Not Your Granny’s Groundcovers

Think of groundcovers and what leaps to mind? Pachysandra? Vinca? Ajuga? For years, these were the only groundcover choices for home gardeners. Readily available at nurseries and garden centers, they grew like Topsy, filling in bare patches of soil in a single season. But as interest in gardening has ballooned, gardeners have expanded their vision, clamoring for more interesting plants to carpet their woodland floor or anchor their barren slope. The growers listened and over the years they have cultivated an extensive and varied collection of perennial groundcovers for both sunny and shady locations.

If your garden is blessed with sun at least six hours a day, consider Arctostaphylos uva ursi, or Bearberry, a handsome prostrate plant prized for its lush green foliage and wiry red stems.

A combination of Greek, arctos (bear) and staphlye (grape) and Latin, uva (grape) and ursus (bear), this native is covered with tiny white blossoms in spring. But the display it stages in fall and winter really stops the show; as the nights lengthen the leathery leaves turn deep burgundy forming a rich backdrop for masses of bright red berries. Hardy in USDA Zones 2-6 the Bearberry thrives in lean, gritty slightly acidic soil, and once established, can tolerated dry conditions, an ideal candidate for a sunbaked hillside. Look for the cultivar ‘Massachusetts’ an especially prolific bloomer.

Another choice for a sunny dry location, Helianthemum nummularium is evergreen or semi-evergreen in USDA Zones 5-8.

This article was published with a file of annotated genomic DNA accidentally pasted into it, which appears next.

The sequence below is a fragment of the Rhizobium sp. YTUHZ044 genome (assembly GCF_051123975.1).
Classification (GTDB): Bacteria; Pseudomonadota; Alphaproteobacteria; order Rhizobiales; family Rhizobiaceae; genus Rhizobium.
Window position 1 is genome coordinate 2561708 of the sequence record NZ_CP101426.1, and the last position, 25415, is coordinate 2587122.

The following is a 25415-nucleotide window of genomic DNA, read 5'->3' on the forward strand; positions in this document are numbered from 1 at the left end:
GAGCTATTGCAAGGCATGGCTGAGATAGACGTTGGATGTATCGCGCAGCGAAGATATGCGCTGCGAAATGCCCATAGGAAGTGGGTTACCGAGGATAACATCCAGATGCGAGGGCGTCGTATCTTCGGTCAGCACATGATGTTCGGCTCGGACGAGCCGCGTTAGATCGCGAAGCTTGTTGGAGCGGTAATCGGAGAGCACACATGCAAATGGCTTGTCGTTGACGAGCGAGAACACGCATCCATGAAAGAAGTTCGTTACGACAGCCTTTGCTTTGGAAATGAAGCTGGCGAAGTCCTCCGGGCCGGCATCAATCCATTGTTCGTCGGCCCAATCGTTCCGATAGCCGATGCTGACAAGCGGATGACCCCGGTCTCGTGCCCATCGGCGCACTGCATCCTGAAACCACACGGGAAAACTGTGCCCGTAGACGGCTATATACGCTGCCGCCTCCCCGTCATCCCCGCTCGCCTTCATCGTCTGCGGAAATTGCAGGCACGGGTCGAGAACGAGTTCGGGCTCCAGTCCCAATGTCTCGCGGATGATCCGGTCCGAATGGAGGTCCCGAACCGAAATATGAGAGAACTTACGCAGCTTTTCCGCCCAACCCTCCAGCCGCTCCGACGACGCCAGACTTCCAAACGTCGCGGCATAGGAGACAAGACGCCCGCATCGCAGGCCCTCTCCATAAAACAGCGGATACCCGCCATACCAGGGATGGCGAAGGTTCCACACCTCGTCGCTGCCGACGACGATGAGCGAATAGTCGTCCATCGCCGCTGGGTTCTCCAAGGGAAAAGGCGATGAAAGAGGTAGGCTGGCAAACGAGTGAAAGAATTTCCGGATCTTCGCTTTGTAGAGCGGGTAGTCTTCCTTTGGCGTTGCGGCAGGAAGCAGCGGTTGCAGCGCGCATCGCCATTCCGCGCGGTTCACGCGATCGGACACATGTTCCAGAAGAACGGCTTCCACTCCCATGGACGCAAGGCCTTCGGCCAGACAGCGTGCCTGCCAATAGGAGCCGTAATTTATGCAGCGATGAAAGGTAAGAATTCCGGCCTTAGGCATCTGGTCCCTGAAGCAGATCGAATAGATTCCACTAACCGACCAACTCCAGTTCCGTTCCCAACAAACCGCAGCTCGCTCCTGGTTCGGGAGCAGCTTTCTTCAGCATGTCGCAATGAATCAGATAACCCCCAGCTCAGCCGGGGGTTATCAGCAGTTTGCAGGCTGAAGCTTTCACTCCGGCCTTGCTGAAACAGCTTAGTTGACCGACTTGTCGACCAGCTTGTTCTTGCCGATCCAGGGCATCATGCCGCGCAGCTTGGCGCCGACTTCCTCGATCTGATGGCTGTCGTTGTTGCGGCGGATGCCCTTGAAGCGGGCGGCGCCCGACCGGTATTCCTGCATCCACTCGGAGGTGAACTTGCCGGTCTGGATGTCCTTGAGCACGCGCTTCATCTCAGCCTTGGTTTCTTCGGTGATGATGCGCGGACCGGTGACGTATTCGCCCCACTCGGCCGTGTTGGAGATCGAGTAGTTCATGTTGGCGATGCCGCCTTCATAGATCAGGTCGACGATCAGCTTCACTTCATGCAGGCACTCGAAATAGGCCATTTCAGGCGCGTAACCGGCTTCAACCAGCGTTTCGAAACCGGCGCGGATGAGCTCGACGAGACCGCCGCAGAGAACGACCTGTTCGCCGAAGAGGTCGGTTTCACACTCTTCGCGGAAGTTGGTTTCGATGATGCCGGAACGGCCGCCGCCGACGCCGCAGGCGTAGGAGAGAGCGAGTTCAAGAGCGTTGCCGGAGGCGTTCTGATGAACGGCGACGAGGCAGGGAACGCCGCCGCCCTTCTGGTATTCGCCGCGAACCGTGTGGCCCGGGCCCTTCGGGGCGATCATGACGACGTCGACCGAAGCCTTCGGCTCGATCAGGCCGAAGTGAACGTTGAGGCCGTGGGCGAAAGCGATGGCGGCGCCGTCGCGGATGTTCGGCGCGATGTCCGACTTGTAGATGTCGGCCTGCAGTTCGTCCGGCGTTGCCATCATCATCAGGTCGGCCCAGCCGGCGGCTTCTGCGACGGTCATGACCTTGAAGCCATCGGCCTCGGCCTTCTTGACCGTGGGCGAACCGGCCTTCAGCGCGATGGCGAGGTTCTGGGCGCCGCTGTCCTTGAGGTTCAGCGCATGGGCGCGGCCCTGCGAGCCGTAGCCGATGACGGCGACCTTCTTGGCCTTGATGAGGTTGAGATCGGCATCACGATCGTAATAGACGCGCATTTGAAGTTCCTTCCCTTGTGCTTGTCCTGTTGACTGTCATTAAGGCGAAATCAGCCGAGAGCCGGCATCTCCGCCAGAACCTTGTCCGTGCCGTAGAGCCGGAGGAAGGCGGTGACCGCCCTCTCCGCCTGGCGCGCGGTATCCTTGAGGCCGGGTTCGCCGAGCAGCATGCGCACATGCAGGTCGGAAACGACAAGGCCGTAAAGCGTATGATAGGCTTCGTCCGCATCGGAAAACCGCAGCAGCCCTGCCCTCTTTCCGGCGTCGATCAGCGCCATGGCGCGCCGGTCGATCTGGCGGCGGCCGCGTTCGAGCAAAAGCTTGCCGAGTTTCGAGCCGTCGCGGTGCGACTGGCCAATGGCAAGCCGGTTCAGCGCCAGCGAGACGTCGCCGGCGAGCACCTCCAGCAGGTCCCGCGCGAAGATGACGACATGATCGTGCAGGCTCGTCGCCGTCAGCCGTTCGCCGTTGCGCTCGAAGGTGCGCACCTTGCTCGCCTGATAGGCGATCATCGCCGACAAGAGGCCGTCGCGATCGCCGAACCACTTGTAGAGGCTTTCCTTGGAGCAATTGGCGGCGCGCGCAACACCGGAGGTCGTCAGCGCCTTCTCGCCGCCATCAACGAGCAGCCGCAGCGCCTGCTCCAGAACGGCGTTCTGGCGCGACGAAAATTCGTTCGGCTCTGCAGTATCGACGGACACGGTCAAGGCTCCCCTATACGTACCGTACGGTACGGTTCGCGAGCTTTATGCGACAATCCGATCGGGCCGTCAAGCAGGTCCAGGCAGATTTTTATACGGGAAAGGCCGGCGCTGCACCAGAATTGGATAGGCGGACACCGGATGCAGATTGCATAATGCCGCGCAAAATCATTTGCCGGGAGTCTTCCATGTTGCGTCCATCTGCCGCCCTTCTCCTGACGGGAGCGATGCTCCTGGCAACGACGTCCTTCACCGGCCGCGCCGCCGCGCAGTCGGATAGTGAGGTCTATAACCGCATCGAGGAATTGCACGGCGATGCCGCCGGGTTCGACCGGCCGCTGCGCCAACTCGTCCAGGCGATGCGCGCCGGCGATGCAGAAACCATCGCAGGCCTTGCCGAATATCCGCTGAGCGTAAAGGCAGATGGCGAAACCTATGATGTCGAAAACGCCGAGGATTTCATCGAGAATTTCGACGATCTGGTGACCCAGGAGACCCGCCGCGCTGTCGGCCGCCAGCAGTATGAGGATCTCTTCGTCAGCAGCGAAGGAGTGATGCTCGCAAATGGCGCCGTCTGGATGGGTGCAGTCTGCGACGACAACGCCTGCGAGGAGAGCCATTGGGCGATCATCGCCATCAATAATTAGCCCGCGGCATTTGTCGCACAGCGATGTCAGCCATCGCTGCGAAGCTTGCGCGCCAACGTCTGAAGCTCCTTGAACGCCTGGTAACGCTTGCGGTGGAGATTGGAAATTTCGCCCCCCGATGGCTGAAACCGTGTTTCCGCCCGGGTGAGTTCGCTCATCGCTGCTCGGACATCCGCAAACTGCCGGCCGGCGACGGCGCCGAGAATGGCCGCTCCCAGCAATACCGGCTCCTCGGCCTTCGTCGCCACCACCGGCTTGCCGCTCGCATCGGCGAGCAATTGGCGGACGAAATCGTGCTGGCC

Not fussy about soil, the Rock Rose thrives in anything from sand to clay, but take care that the soil is not acidic and be sure that it gets good drainage; no wet feet for the Rock Rose. In late spring through early summer masses of dainty blossoms in vivid colors or muted pastels (depending on the cultivar chosen) almost obscure the fuzzy gray-green foliage, and if you shear back the flowers once they have faded you will be rewarded with a second blast of color in fall. For those interested in the medicinal properties of plants, the Rock Rose has been known to help treat panic, anxiety, and fear. What more can you ask for in a plant?

If you are looking for bright blue flowers you need look no farther than Veronica prostrata, or Creeping Speedwell.

This sun-loving veronica, hardy throughout most of the country (USDA Zones 2-9), and evergreen in the more temperate zones, tolerates any soil and water conditions, and even if it dies back in your garden in winter, the spectacular blast of electric blue flowers in the spring compensates for its disappearance in cold weather.

A long time favorite groundcover in Great Britain now gaining popularity in the US Persicaria affinis, Himalayan Fleece Flower, is one of those rare perennials that blooms all summer long, its short spikes of red and pink flowers hovering above a mat of deep green leather-like leaves.

This too is a groundcover for full sun (it can also take partial shade) and tolerates any type of soil and water conditions, although it prefers an average to moist environment. Hardy in USDA Zones 3-9, semi-evergreen in cooler climates, the Fleece Flower is billed as deer resistant. Those who live in deer country know that deer resistant does not mean deer proof, so give it a trial in a small patch before you plunk down a week’s wages.

The same advice applies to the final choice for a groundcover that loves the sun, Lemon Thyme or Thymus citriodorus, and as its common name implies, this plant is highly fragrant; generally deer seem to avoid scented plants.

Adaptable in much of the country (USDA Zones 4-10) and evergreen in the deep South, Lemon Thyme likes its soil dry; too much moisture and the roots will rot. Although it is grown primarily for its leaves it is massed with tiny light lilac flowers in July, truly a bonus. Try using some of the leaves as a substitute for lemon zest in cooking.